Experts forecast that approximately $40 trillion will change generational hands over the next fifty years, making it the greatest transfer of wealth in history. Charles E. Smith Jewish Day School is looking to the future and keeping this in mind.
One way that organizations achieve long-term sustainability and take advantage of the tremendous wealth transfer that is beginning to take place, is through planned giving. A planned gift can be made in a variety of ways, and many of the options are simple to execute and can cost you nothing today.
I’ve been fortunate to serve as the Director of Development at JDS for almost ten years, and by far my favorite part of the job is hearing the stories of how the School changes lives, because I can personally relate. I hold this community close to my heart, both professionally, and through my own family’s experience. Sending my daughter, Madison Roll ‘13, to JDS for high school was the best decision her dad and I could have made for her. Her years in high school where she created meaningful relationships with her teachers and made life-long friends were transformational. She spent her teen years learning to be fair and respectful, caring and confident, curious and conscientious in her studies.
I hear the same stories of true friendship and hunger to learn when alumni tell me about their favorite teachers and the impact they had on their lives, and how their JDS friends are still their best friends - 30 and 40 years later. Today, parents of alumni share their stories of school celebrations (some which have become annual traditions that we still have today!) and find myself smiling from ear to ear with parents who tell me that their children LOVE to learn, and that JDS was the best decision they could have ever made for their child. I nod in knowing agreement.
I love hearing your stories. Sometimes these stories revolve around people telling me how they want to be remembered, or how they want to memorialize a loved one. Something that we often talk about is that you can take care of your family, and then dedicate even a small percentage of your estate, or an IRA, or life insurance policy, to make an end of life gift to JDS. So, if 95% of your retirement plan goes to your children, and you divide the remaining 5% between JDS and other charities you care about – your synagogue, local hospital or food bank – that amount can turn into a very substantial gift for those organizations in the future. I also have conversations with professional advisors (attorneys, CPAs, financial planners) in our community to help them help their clients provide a gift to these organizations in the most tax beneficial way.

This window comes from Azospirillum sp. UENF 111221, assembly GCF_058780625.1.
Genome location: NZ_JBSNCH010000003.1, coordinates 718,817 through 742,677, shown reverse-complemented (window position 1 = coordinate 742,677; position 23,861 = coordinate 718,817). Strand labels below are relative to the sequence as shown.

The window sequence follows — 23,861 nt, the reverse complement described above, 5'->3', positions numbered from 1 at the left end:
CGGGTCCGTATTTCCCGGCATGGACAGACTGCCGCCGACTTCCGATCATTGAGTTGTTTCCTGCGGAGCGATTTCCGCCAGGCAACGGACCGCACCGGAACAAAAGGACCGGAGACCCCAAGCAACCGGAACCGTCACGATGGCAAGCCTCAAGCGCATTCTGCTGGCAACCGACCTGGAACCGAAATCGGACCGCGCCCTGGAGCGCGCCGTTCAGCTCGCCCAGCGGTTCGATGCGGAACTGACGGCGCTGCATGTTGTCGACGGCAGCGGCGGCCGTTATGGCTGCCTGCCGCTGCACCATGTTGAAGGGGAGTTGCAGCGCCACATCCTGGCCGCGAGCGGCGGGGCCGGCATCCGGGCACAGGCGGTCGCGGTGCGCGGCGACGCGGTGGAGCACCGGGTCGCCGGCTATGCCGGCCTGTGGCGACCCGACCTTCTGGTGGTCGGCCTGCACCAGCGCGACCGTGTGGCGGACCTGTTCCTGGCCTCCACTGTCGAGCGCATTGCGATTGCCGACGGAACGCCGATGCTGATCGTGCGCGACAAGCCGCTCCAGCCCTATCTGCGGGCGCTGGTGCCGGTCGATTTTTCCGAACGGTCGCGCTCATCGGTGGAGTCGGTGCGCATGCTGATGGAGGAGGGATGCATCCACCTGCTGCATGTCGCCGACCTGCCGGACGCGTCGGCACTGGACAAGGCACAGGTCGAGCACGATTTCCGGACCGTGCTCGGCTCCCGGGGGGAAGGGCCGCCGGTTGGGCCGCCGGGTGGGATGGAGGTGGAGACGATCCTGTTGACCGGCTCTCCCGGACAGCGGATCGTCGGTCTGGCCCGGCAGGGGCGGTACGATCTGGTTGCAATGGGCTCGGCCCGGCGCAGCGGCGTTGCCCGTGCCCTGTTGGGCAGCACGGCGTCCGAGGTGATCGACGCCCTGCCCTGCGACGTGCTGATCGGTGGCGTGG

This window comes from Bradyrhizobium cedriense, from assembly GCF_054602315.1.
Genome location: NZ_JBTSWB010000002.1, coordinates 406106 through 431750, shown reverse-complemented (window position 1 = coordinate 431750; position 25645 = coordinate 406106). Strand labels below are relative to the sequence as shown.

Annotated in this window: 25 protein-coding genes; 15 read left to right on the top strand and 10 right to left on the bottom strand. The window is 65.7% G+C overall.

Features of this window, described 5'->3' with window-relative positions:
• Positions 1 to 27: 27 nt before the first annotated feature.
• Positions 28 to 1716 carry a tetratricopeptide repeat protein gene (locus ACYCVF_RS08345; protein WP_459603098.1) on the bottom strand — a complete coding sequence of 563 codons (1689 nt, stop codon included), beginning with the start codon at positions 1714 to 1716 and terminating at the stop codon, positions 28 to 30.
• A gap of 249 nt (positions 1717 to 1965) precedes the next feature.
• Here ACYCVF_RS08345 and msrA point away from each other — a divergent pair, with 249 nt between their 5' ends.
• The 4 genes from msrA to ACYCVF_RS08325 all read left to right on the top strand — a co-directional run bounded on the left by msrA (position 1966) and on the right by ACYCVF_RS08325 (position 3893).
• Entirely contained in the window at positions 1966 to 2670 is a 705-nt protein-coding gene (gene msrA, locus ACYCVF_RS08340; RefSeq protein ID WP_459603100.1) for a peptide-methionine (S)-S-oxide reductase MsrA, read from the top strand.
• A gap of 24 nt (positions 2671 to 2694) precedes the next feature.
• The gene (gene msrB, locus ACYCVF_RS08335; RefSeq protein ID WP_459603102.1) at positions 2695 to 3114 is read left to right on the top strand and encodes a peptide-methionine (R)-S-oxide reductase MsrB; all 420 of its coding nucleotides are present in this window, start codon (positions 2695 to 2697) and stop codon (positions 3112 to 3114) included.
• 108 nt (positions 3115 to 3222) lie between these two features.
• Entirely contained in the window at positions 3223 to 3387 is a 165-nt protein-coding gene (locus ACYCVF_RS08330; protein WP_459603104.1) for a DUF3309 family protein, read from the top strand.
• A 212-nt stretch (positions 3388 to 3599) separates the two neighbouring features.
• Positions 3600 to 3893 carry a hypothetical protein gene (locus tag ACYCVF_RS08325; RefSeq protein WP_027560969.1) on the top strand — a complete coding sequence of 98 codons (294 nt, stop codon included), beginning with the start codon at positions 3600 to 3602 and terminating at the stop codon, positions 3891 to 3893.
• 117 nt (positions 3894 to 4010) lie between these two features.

I’ve made my own planned gift to JDS, for three reasons: 1) Madison’s and our family’s personal experience 2) I truly believe in the high quality general and Jewish education we provide and I see the benefit in our alumni who are leaders in industry, government, medicine, non-profit work, business, and in their communities worldwide, and who make Judaism and Jewish values primary in their lives. 3) My planned gift through my trust will likely be a much larger gift than what I could make during my lifetime. That gift will represent my story.
The Zitelman Planned Giving Challenge encourages us to obtain 25 planned gift commitments before June 30 and we plan to continue to meet that goal every year. When donors make these arrangements, they will become a member of the Bonim Society, which was created to celebrate those that make planned gifts and establish endowments. I hope your commitment will be one of them.
Will you tell me your story?
Sharon S. Metro